The 2014 Referendum on Scottish independence sparked debate on every dimension of modern statehood. Levels of public interest and engagement were unprecedented, as demonstrated by record-breaking voter turnout. Yet aside from Trident, the issue of security was relatively neglected in the campaigns, and there remains a lack of literature on the topic. In this volume Andrew Neal has collated a variety of interdisciplinary perspectives on security and constitutional change in Scotland and the UK, including writing from experts in foreign policy analysis, intelligence studies, parliamentary studies, and journalism.
Security in a Small Nation provides an illuminating analysis of the politics of security. Its authors reflect on a number of related issues including international comparisons, alliances, regional cooperation, terrorism, intelligence sharing, democratic oversight, and media coverage. It has a particular focus on what security means for small states and democratic politics.
The book draws on current debates about the extent of intelligence powers and their implications for accountability, privacy, and human rights. It examines the foreign and security policy of other small states through the prism of Scottish independence, providing unique insight into the bureaucratic and political processes associated with multi-level security governance. These contributions provide a detailed picture of the changing landscape of security, including the role of diverse and decentralised agencies, and new security interdependencies within and between states.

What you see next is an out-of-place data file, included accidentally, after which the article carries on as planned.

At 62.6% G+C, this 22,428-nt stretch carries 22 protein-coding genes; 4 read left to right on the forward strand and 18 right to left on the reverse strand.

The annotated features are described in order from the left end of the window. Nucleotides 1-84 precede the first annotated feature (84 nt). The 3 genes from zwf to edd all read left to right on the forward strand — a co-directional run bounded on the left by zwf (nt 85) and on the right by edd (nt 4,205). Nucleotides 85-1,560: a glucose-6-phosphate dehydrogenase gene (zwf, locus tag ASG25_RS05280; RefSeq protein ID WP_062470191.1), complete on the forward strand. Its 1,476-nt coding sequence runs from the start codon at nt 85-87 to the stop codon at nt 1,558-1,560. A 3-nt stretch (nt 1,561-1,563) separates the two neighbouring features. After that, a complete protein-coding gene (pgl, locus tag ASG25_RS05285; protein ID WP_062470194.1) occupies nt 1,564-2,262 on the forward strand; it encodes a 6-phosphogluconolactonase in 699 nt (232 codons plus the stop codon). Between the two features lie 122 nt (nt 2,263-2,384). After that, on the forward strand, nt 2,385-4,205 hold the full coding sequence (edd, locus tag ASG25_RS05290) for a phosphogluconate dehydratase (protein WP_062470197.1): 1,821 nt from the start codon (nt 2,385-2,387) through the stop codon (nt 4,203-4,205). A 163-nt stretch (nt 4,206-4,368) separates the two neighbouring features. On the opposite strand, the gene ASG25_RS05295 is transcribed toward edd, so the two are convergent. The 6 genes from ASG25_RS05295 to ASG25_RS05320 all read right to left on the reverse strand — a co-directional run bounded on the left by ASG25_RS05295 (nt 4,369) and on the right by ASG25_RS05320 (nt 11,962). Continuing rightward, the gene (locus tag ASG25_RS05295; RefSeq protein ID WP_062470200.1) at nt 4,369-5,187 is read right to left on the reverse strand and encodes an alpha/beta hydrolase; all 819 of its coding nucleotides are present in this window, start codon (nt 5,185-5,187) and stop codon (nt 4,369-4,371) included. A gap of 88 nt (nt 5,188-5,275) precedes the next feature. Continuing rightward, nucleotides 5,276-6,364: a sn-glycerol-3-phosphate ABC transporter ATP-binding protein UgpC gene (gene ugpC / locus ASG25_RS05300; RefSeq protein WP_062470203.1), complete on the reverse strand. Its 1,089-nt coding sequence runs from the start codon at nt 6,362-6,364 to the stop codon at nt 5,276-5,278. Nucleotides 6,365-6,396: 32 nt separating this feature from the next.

The analysis presented in this book will inform ongoing constitutional debates in the UK and the study of other secessionist movements around the world. Security in a Small Nation is essential reading for any follower of UK and Scottish politics, and those with an interest in security and nationhood on a global scale.
The University of Edinburgh has generously contributed towards the publication of this volume.
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